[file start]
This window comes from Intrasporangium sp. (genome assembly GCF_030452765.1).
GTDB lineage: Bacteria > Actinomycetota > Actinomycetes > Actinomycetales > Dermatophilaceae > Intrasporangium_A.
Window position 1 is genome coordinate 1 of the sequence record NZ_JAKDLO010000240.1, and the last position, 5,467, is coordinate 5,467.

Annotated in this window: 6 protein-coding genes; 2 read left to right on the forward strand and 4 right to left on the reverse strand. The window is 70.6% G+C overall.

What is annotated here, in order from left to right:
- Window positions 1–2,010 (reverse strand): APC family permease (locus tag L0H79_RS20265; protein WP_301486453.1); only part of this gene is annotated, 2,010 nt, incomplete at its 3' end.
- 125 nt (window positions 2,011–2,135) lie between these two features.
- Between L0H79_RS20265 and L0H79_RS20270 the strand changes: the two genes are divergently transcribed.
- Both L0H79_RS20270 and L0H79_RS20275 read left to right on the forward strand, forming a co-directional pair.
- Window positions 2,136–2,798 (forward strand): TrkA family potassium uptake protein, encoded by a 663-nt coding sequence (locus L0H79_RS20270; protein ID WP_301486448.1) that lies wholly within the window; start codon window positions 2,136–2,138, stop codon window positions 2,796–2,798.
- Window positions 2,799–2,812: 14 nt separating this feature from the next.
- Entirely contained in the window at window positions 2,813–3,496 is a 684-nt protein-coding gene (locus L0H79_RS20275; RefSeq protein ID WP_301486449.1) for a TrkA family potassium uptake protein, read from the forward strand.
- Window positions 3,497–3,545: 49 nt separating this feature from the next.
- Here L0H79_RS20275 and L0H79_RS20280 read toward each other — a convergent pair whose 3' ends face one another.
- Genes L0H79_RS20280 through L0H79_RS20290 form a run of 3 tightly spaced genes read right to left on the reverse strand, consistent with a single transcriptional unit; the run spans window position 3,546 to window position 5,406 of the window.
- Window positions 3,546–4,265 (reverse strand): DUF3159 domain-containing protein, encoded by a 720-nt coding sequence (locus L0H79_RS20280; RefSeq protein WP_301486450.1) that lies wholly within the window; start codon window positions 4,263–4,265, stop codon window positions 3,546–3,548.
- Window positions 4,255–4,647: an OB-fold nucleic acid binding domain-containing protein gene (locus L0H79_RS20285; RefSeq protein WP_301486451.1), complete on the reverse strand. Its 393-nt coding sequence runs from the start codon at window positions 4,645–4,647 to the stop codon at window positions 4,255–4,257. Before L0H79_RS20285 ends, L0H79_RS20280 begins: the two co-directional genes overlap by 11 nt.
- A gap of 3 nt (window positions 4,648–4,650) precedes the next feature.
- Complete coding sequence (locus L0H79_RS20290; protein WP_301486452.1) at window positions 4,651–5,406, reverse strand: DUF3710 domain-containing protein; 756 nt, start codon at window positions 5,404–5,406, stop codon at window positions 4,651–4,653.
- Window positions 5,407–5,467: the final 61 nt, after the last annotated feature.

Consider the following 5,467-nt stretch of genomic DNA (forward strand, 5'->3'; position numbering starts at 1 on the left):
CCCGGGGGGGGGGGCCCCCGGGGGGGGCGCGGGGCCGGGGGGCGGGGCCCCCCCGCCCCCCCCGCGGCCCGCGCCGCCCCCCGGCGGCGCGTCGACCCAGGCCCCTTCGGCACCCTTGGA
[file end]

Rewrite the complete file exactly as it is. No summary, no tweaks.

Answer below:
This window comes from Intrasporangium sp. (genome assembly GCF_030452765.1).
GTDB lineage: Bacteria > Actinomycetota > Actinomycetes > Actinomycetales > Dermatophilaceae > Intrasporangium_A.
Window position 1 is genome coordinate 1 of the sequence record NZ_JAKDLO010000240.1, and the last position, 5,467, is coordinate 5,467.

Annotated in this window: 6 protein-coding genes; 2 read left to right on the forward strand and 4 right to left on the reverse strand. The window is 70.6% G+C overall.

What is annotated here, in order from left to right:
- Window positions 1–2,010 (reverse strand): APC family permease (locus tag L0H79_RS20265; protein WP_301486453.1); only part of this gene is annotated, 2,010 nt, incomplete at its 3' end.
- 125 nt (window positions 2,011–2,135) lie between these two features.
- Between L0H79_RS20265 and L0H79_RS20270 the strand changes: the two genes are divergently transcribed.
- Both L0H79_RS20270 and L0H79_RS20275 read left to right on the forward strand, forming a co-directional pair.
- Window positions 2,136–2,798 (forward strand): TrkA family potassium uptake protein, encoded by a 663-nt coding sequence (locus L0H79_RS20270; protein ID WP_301486448.1) that lies wholly within the window; start codon window positions 2,136–2,138, stop codon window positions 2,796–2,798.
- Window positions 2,799–2,812: 14 nt separating this feature from the next.
- Entirely contained in the window at window positions 2,813–3,496 is a 684-nt protein-coding gene (locus L0H79_RS20275; RefSeq protein ID WP_301486449.1) for a TrkA family potassium uptake protein, read from the forward strand.
- Window positions 3,497–3,545: 49 nt separating this feature from the next.
- Here L0H79_RS20275 and L0H79_RS20280 read toward each other — a convergent pair whose 3' ends face one another.
- Genes L0H79_RS20280 through L0H79_RS20290 form a run of 3 tightly spaced genes read right to left on the reverse strand, consistent with a single transcriptional unit; the run spans window position 3,546 to window position 5,406 of the window.
- Window positions 3,546–4,265 (reverse strand): DUF3159 domain-containing protein, encoded by a 720-nt coding sequence (locus L0H79_RS20280; RefSeq protein WP_301486450.1) that lies wholly within the window; start codon window positions 4,263–4,265, stop codon window positions 3,546–3,548.
- Window positions 4,255–4,647: an OB-fold nucleic acid binding domain-containing protein gene (locus L0H79_RS20285; RefSeq protein WP_301486451.1), complete on the reverse strand. Its 393-nt coding sequence runs from the start codon at window positions 4,645–4,647 to the stop codon at window positions 4,255–4,257. Before L0H79_RS20285 ends, L0H79_RS20280 begins: the two co-directional genes overlap by 11 nt.
- A gap of 3 nt (window positions 4,648–4,650) precedes the next feature.
- Complete coding sequence (locus L0H79_RS20290; protein WP_301486452.1) at window positions 4,651–5,406, reverse strand: DUF3710 domain-containing protein; 756 nt, start codon at window positions 5,404–5,406, stop codon at window positions 4,651–4,653.
- Window positions 5,407–5,467: the final 61 nt, after the last annotated feature.

Consider the following 5,467-nt stretch of genomic DNA (forward strand, 5'->3'; position numbering starts at 1 on the left):
CCCGGGGGGGGGGGCCCCCGGGGGGGGCGCGGGGCCGGGGGGCGGGGCCCCCCCGCCCCCCCCGCGGCCCGCGCCGCCCCCCGGCGGCGCGTCGACCCAGGCCCCTTCGGCACCCTTGGA